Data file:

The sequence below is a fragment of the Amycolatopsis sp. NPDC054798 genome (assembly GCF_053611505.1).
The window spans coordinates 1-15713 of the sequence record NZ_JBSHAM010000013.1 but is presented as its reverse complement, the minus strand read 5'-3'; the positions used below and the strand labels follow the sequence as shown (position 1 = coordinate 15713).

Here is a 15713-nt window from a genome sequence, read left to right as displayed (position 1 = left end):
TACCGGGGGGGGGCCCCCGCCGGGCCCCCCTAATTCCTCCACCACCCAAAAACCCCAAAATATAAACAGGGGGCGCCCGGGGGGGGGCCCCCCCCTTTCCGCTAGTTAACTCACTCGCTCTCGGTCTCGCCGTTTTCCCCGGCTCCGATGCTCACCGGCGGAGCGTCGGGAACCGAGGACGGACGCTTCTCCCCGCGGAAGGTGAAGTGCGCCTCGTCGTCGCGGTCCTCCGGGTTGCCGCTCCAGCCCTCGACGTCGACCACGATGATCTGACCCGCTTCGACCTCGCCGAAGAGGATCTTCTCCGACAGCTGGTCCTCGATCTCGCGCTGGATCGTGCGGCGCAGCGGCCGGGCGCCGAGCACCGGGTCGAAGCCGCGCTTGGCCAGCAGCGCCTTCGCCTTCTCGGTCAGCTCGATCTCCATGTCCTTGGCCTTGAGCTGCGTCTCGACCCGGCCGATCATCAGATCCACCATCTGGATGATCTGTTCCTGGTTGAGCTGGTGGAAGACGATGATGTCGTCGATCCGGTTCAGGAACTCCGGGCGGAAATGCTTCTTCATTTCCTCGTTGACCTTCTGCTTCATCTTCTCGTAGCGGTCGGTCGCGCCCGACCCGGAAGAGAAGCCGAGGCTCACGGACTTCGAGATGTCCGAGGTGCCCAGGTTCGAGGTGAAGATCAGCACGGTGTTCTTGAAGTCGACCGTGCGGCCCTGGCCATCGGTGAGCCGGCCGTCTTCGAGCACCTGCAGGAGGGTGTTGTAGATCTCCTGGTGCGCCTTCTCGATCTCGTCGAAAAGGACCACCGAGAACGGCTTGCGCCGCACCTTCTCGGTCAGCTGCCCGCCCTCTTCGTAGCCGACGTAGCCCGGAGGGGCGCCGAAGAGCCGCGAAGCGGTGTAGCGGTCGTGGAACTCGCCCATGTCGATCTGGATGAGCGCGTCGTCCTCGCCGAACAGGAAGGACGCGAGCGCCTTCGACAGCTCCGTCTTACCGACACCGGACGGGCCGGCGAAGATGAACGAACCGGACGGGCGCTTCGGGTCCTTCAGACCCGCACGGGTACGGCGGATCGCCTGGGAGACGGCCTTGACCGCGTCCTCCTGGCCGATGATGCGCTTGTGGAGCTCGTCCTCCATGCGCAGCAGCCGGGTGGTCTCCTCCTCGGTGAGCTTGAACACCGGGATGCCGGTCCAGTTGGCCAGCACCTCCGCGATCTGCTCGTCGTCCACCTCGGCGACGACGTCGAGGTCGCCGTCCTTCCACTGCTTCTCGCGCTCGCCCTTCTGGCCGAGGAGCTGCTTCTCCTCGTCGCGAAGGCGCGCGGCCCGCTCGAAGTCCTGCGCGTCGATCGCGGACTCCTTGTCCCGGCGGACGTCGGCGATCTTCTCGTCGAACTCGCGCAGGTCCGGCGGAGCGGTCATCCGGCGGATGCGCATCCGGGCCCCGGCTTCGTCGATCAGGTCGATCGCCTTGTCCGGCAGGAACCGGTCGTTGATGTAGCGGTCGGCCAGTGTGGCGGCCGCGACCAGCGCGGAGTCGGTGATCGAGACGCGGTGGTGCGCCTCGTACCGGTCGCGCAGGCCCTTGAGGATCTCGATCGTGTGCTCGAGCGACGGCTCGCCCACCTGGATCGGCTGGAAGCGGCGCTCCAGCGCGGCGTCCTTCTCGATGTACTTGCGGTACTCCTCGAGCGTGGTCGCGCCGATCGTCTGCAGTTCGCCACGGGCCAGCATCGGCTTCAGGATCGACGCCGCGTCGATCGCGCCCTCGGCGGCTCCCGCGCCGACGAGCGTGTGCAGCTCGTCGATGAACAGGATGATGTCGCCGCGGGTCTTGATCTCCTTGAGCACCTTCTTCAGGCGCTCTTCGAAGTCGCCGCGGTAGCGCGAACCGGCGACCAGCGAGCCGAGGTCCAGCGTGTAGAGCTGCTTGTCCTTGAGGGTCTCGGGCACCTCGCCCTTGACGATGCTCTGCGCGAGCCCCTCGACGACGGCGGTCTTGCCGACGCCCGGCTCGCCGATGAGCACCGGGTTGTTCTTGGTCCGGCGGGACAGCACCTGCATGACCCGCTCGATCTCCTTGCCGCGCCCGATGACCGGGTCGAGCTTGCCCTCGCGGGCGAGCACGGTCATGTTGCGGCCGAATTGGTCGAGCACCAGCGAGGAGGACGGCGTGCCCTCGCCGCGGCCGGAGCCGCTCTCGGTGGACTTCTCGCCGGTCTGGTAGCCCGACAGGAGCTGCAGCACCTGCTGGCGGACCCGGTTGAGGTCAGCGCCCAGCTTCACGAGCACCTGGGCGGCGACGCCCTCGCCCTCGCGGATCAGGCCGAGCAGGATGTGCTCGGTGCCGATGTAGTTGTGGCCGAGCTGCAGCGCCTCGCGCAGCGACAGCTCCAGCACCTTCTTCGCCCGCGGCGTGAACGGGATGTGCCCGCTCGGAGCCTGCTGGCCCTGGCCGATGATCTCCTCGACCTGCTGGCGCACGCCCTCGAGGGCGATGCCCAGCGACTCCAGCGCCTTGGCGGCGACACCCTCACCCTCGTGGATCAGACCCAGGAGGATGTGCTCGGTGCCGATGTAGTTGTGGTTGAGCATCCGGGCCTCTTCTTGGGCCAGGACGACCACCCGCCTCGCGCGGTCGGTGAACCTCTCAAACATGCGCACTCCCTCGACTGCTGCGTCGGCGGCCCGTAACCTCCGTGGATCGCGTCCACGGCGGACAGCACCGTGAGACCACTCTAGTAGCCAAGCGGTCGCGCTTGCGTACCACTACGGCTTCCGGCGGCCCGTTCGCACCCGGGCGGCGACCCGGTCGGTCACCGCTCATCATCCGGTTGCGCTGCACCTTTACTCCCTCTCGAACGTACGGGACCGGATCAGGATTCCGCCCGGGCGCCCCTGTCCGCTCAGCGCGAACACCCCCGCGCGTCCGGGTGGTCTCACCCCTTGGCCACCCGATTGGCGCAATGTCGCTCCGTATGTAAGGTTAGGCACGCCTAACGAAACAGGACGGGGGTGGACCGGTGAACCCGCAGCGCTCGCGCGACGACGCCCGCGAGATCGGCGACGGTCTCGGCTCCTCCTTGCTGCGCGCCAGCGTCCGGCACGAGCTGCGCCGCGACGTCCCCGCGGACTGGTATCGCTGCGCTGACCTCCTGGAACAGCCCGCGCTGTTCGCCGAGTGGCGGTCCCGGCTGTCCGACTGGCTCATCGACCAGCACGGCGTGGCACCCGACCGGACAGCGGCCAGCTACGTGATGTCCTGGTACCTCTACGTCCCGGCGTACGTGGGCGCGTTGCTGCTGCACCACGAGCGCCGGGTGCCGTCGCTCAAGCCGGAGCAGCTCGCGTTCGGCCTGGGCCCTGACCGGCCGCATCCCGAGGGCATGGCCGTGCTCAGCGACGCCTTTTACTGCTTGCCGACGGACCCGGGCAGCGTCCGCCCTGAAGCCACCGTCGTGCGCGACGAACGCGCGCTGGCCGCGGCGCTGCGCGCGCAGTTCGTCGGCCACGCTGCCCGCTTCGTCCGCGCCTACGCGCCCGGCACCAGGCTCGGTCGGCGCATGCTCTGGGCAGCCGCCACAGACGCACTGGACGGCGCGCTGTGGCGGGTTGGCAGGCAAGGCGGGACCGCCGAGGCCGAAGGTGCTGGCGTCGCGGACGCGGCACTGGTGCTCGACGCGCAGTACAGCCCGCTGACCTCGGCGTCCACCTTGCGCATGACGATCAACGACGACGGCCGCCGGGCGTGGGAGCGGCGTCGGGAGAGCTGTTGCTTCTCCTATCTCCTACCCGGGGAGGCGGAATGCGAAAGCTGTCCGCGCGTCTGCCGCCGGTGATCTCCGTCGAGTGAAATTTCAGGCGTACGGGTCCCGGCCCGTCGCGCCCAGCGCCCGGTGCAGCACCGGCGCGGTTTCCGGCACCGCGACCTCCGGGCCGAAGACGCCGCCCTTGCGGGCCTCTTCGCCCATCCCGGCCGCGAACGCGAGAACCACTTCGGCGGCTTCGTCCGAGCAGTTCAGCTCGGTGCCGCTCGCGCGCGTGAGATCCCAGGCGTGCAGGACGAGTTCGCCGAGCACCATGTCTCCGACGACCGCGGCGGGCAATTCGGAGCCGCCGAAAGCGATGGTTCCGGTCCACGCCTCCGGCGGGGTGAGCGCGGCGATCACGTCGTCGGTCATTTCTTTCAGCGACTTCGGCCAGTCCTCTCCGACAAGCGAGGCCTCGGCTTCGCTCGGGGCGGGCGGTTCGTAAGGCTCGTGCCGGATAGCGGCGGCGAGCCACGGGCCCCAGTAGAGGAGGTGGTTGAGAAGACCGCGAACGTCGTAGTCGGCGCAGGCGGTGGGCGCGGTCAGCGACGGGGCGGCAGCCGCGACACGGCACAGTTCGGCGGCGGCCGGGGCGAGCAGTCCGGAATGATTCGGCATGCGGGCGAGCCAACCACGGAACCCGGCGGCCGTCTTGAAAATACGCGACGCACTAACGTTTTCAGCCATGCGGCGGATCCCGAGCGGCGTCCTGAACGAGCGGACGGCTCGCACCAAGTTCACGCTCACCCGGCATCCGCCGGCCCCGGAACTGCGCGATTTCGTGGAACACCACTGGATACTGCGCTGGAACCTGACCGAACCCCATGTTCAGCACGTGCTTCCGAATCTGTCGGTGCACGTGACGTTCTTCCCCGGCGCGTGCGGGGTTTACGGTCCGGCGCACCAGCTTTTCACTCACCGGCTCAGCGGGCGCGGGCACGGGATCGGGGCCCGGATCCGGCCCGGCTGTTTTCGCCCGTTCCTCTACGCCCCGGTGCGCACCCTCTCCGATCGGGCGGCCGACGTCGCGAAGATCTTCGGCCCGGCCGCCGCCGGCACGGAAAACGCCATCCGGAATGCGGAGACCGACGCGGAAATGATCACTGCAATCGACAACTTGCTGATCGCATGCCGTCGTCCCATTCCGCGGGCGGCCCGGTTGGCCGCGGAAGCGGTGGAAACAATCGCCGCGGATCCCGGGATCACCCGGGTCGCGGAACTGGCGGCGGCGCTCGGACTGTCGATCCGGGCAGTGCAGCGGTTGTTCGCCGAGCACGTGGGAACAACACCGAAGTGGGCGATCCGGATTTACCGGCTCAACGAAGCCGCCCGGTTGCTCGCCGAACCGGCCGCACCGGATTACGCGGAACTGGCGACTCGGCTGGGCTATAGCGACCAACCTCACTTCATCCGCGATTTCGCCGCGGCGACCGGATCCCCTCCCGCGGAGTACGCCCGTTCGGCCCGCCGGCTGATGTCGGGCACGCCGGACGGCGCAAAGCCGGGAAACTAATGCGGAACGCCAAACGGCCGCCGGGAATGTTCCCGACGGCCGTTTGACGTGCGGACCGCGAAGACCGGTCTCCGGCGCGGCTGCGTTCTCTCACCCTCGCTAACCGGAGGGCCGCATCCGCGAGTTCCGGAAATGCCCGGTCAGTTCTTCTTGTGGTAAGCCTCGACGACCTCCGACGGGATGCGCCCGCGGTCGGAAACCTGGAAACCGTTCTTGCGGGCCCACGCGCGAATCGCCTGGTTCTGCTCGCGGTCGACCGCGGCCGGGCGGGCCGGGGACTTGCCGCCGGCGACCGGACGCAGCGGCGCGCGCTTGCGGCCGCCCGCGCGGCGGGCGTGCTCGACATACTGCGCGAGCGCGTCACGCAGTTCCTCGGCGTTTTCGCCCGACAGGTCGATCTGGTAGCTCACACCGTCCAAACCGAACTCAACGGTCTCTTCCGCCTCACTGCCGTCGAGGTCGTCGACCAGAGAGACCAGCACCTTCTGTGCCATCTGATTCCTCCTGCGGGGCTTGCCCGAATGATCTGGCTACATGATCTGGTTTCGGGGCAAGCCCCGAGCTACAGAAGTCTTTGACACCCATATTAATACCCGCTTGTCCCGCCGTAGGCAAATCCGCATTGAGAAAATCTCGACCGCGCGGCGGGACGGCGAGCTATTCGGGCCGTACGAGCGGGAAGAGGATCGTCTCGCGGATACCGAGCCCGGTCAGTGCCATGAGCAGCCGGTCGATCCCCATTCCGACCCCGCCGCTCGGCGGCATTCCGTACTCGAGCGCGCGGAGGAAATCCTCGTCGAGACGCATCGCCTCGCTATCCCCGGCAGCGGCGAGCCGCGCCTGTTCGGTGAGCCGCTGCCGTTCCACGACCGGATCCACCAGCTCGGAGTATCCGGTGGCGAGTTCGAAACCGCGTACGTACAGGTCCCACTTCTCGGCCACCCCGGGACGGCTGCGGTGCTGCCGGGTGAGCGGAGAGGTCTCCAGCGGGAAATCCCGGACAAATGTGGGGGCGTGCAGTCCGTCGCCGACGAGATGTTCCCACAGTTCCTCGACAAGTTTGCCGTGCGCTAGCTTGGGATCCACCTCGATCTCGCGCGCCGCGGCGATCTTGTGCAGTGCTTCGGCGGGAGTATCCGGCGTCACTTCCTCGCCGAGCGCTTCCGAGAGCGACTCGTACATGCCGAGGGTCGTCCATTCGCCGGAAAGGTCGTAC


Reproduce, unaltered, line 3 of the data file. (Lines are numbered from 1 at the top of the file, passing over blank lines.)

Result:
Here is a 15713-nt window from a genome sequence, read left to right as displayed (position 1 = left end):